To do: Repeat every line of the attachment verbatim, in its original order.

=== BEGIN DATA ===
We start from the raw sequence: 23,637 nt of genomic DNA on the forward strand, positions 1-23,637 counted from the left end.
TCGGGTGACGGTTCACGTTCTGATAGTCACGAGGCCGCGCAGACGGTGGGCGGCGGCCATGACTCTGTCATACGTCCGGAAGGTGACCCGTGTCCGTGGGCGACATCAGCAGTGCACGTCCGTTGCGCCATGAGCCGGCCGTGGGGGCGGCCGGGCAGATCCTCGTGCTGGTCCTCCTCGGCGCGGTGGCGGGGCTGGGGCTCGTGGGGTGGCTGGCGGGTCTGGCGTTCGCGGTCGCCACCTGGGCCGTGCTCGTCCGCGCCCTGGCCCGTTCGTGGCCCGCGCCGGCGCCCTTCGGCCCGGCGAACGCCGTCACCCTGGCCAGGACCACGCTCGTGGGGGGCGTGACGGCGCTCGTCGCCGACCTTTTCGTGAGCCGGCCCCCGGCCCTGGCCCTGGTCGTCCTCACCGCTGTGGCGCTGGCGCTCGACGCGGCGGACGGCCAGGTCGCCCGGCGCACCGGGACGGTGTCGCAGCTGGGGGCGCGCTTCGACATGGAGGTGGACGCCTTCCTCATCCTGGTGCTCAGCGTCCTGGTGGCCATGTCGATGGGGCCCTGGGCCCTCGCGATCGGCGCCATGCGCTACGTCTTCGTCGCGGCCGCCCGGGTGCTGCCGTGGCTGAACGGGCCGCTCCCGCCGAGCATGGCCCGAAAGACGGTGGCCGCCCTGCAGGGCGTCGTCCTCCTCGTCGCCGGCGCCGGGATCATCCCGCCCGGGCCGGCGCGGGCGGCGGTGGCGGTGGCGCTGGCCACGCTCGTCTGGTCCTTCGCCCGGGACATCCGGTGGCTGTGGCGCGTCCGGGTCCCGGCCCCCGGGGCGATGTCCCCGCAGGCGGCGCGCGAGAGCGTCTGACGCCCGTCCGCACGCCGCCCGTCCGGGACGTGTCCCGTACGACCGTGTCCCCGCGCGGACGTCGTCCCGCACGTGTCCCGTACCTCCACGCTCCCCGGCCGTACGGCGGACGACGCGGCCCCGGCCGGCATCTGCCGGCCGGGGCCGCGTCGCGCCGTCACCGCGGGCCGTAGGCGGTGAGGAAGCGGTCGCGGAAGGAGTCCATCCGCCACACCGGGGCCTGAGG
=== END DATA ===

We start from the raw sequence: 23,637 nt of genomic DNA on the forward strand, positions 1-23,637 counted from the left end.
TCGGGTGACGGTTCACGTTCTGATAGTCACGAGGCCGCGCAGACGGTGGGCGGCGGCCATGACTCTGTCATACGTCCGGAAGGTGACCCGTGTCCGTGGGCGACATCAGCAGTGCACGTCCGTTGCGCCATGAGCCGGCCGTGGGGGCGGCCGGGCAGATCCTCGTGCTGGTCCTCCTCGGCGCGGTGGCGGGGCTGGGGCTCGTGGGGTGGCTGGCGGGTCTGGCGTTCGCGGTCGCCACCTGGGCCGTGCTCGTCCGCGCCCTGGCCCGTTCGTGGCCCGCGCCGGCGCCCTTCGGCCCGGCGAACGCCGTCACCCTGGCCAGGACCACGCTCGTGGGGGGCGTGACGGCGCTCGTCGCCGACCTTTTCGTGAGCCGGCCCCCGGCCCTGGCCCTGGTCGTCCTCACCGCTGTGGCGCTGGCGCTCGACGCGGCGGACGGCCAGGTCGCCCGGCGCACCGGGACGGTGTCGCAGCTGGGGGCGCGCTTCGACATGGAGGTGGACGCCTTCCTCATCCTGGTGCTCAGCGTCCTGGTGGCCATGTCGATGGGGCCCTGGGCCCTCGCGATCGGCGCCATGCGCTACGTCTTCGTCGCGGCCGCCCGGGTGCTGCCGTGGCTGAACGGGCCGCTCCCGCCGAGCATGGCCCGAAAGACGGTGGCCGCCCTGCAGGGCGTCGTCCTCCTCGTCGCCGGCGCCGGGATCATCCCGCCCGGGCCGGCGCGGGCGGCGGTGGCGGTGGCGCTGGCCACGCTCGTCTGGTCCTTCGCCCGGGACATCCGGTGGCTGTGGCGCGTCCGGGTCCCGGCCCCCGGGGCGATGTCCCCGCAGGCGGCGCGCGAGAGCGTCTGACGCCCGTCCGCACGCCGCCCGTCCGGGACGTGTCCCGTACGACCGTGTCCCCGCGCGGACGTCGTCCCGCACGTGTCCCGTACCTCCACGCTCCCCGGCCGTACGGCGGACGACGCGGCCCCGGCCGGCATCTGCCGGCCGGGGCCGCGTCGCGCCGTCACCGCGGGCCGTAGGCGGTGAGGAAGCGGTCGCGGAAGGAGTCCATCCGCCACACCGGGGCCTGAGG